| Dec 17, 2009

Back to HomeChristmas Edition - December 17, 2009Christmas 2009

Art Contest

A Christmas Messageby Debbie Pelley-Hudson

Christmas Traditions in Ireland

Country Christmasby Kelly Calthorpe

Early Literacy: Opening More than Presents

Local Music to Stuff Your Stockings with


The Brightest Star

The Christmas Quiltby Kelly Calthorpe

The Christmas Giftby Pastor Ken Walton

Christmas Traditions in Ireland

Christmas Traditions in Ireland

How the Irish cook their Goose

Irish Trifle

Christmas traditions in Ireland

Legend has it that King Henry II of England brought Christmas to Ireland in 1171. He built a very big traditional Irish Hall in a village called Hogges, where sumptuous feasts and Christmas plays were put on for the Irish chiefs who were loyal to the British Crown.

As Christmas developed in rural Ireland, it merged with existing traditions.

One of them was the lighting of a candle in the window of every home on Christmas Eve, which has a cultural echo in the Christmas lights that are common around the world.

In the Irish tradition the youngest member of the household lit the candle. The candle symbolized that strangers were welcome in the home if they needed shelter, a reference to Mary and Joseph in Bethlehem.

In Irish lore, the candle must be extinguished by a girl named “Mary”, which was probably less of a problem in the past than it might be today.

Another custom was the laden table. A special loaf of Irish soda bread filled with caraway seeds and raisins, along with a pitcher of milk, was left on the table at Christmas Eve. (In some quarters, Guinness beer is substituted for the milk)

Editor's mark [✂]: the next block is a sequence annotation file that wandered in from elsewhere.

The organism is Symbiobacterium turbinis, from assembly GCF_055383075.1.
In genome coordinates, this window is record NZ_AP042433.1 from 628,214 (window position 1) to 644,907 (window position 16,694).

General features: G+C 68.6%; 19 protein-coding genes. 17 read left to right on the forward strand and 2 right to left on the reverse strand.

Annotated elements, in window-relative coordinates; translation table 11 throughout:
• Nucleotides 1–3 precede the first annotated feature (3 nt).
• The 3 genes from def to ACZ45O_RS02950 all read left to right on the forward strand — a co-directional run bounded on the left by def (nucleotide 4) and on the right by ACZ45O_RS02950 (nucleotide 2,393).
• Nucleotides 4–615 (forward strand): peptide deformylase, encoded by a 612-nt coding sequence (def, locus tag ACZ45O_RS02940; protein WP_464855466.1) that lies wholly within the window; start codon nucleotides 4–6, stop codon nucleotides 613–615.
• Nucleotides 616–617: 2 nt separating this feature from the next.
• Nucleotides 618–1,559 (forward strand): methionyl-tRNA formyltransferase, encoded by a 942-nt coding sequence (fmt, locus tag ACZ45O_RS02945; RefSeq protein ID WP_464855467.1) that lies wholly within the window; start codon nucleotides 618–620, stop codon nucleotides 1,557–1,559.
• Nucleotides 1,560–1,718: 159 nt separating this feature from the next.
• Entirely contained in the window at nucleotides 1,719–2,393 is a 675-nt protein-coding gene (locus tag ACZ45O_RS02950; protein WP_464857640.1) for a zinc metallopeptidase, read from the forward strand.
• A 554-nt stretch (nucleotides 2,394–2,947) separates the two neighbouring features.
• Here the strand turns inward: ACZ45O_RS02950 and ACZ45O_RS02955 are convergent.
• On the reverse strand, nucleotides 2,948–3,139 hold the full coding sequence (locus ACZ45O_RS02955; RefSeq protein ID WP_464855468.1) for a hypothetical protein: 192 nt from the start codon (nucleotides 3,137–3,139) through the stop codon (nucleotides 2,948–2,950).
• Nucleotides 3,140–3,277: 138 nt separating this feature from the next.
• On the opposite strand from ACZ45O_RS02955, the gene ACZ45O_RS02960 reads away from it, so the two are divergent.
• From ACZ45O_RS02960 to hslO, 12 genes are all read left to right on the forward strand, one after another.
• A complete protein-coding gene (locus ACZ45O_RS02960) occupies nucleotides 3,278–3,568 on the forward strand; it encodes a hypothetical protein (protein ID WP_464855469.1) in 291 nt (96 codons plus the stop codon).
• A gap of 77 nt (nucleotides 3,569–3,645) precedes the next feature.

Among Christmas dinner traditions are goose and Christmas cake or Christmas pudding.


The use of holly in Christmas decorations has always been common in Ireland, and is something that has been exported around the northern hemisphere.

After Christmas, the feast of St. Stephen on December 26 was celebrated in Ireland. St. Stephen is considered the first of the Christian martyrs, having been stoned to death shortly after the crucifixion.

In Ireland the feast of St. Stephen changed over the centuries into a rather odd ritual, Wren Day.

Some stories say that a wren betrayed some Irish soldiers as they approached a Viking camp in the 7th century. For whatever reason, a group of Irish boys would set out to chase a wren, and chase it until they caught it or it died from exhaustion.

The dead wren was tied to the top of a pole or a holly bush, and carried from house to house on St. Stephen’s morning by the boys, who would wear straw hats and blacken their faces with burnt cork and wear old clothes or women’s dresses.

They would sing the wren song, and collect money for their trouble.

A verson of the song is reprinted below

THE WREN SONGThe wren, the wren, the king of all birdsSt. Stephen's Day was caught in the firsAlthough he was little, his honor was greatJump up, me lads and give us a treatWe followed the wren three miles or moreThree miles or more, three miles or moreThrough hedges and ditches and heaps of snowAt six o'clock in the morning.Rolley, Rolley, where is your nest?It's in the bush that I love bestIt's in the bush, the holly treeWhere all the boys do follow me.As I went out to hunt and allI met a wren upon the wallUp with me wattle and gave him a fallAnd brought him here to show you all.I have a little box under me armA tuppence or penny will do it no harmFor we are the boys who came your wayTo bring in the wren on St. Stephen's Day